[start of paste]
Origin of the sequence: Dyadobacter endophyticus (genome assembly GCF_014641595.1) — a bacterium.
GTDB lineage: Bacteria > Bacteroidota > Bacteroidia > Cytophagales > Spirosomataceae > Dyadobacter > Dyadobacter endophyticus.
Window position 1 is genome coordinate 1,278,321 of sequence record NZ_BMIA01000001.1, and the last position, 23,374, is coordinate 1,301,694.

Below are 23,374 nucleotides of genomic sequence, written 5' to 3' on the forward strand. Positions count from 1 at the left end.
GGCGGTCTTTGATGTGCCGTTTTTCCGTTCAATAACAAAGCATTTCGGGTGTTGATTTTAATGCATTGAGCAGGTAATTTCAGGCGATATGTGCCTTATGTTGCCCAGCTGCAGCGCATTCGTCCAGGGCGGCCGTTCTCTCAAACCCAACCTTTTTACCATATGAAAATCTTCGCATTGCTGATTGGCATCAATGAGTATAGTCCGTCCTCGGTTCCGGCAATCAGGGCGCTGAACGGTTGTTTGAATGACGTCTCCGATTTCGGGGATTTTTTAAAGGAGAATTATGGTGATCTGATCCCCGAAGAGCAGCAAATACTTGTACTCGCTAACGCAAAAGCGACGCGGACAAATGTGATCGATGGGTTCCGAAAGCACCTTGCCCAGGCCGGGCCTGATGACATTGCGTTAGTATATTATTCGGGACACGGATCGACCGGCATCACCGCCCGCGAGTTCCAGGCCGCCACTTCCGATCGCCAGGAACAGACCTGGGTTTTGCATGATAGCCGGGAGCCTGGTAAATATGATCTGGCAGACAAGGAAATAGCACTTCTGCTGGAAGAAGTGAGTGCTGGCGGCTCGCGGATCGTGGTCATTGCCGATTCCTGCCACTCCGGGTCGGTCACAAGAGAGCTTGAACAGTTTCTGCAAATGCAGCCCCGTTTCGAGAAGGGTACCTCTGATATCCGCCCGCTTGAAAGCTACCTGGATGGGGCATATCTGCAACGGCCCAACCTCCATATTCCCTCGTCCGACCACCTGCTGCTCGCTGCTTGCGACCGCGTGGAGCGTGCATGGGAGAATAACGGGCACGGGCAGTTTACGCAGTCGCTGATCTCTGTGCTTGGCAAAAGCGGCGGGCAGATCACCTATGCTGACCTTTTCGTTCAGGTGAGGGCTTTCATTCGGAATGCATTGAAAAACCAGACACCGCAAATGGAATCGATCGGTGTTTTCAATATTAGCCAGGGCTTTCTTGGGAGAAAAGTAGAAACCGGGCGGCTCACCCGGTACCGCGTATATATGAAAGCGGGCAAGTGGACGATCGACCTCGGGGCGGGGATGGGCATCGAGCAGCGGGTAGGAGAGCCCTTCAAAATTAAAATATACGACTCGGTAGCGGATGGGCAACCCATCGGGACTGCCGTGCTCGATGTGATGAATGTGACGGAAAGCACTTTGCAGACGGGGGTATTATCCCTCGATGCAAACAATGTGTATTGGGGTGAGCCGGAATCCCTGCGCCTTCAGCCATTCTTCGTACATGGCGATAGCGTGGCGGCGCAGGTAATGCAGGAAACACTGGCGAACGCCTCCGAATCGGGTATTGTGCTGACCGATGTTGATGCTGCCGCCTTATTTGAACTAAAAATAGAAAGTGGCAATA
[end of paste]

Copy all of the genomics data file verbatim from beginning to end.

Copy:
Origin of the sequence: Dyadobacter endophyticus (genome assembly GCF_014641595.1) — a bacterium.
GTDB lineage: Bacteria > Bacteroidota > Bacteroidia > Cytophagales > Spirosomataceae > Dyadobacter > Dyadobacter endophyticus.
Window position 1 is genome coordinate 1,278,321 of sequence record NZ_BMIA01000001.1, and the last position, 23,374, is coordinate 1,301,694.

Below are 23,374 nucleotides of genomic sequence, written 5' to 3' on the forward strand. Positions count from 1 at the left end.
GGCGGTCTTTGATGTGCCGTTTTTCCGTTCAATAACAAAGCATTTCGGGTGTTGATTTTAATGCATTGAGCAGGTAATTTCAGGCGATATGTGCCTTATGTTGCCCAGCTGCAGCGCATTCGTCCAGGGCGGCCGTTCTCTCAAACCCAACCTTTTTACCATATGAAAATCTTCGCATTGCTGATTGGCATCAATGAGTATAGTCCGTCCTCGGTTCCGGCAATCAGGGCGCTGAACGGTTGTTTGAATGACGTCTCCGATTTCGGGGATTTTTTAAAGGAGAATTATGGTGATCTGATCCCCGAAGAGCAGCAAATACTTGTACTCGCTAACGCAAAAGCGACGCGGACAAATGTGATCGATGGGTTCCGAAAGCACCTTGCCCAGGCCGGGCCTGATGACATTGCGTTAGTATATTATTCGGGACACGGATCGACCGGCATCACCGCCCGCGAGTTCCAGGCCGCCACTTCCGATCGCCAGGAACAGACCTGGGTTTTGCATGATAGCCGGGAGCCTGGTAAATATGATCTGGCAGACAAGGAAATAGCACTTCTGCTGGAAGAAGTGAGTGCTGGCGGCTCGCGGATCGTGGTCATTGCCGATTCCTGCCACTCCGGGTCGGTCACAAGAGAGCTTGAACAGTTTCTGCAAATGCAGCCCCGTTTCGAGAAGGGTACCTCTGATATCCGCCCGCTTGAAAGCTACCTGGATGGGGCATATCTGCAACGGCCCAACCTCCATATTCCCTCGTCCGACCACCTGCTGCTCGCTGCTTGCGACCGCGTGGAGCGTGCATGGGAGAATAACGGGCACGGGCAGTTTACGCAGTCGCTGATCTCTGTGCTTGGCAAAAGCGGCGGGCAGATCACCTATGCTGACCTTTTCGTTCAGGTGAGGGCTTTCATTCGGAATGCATTGAAAAACCAGACACCGCAAATGGAATCGATCGGTGTTTTCAATATTAGCCAGGGCTTTCTTGGGAGAAAAGTAGAAACCGGGCGGCTCACCCGGTACCGCGTATATATGAAAGCGGGCAAGTGGACGATCGACCTCGGGGCGGGGATGGGCATCGAGCAGCGGGTAGGAGAGCCCTTCAAAATTAAAATATACGACTCGGTAGCGGATGGGCAACCCATCGGGACTGCCGTGCTCGATGTGATGAATGTGACGGAAAGCACTTTGCAGACGGGGGTATTATCCCTCGATGCAAACAATGTGTATTGGGGTGAGCCGGAATCCCTGCGCCTTCAGCCATTCTTCGTACATGGCGATAGCGTGGCGGCGCAGGTAATGCAGGAAACACTGGCGAACGCCTCCGAATCGGGTATTGTGCTGACCGATGTTGATGCTGCCGCCTTATTTGAACTAAAAATAGAAAGTGGCAATA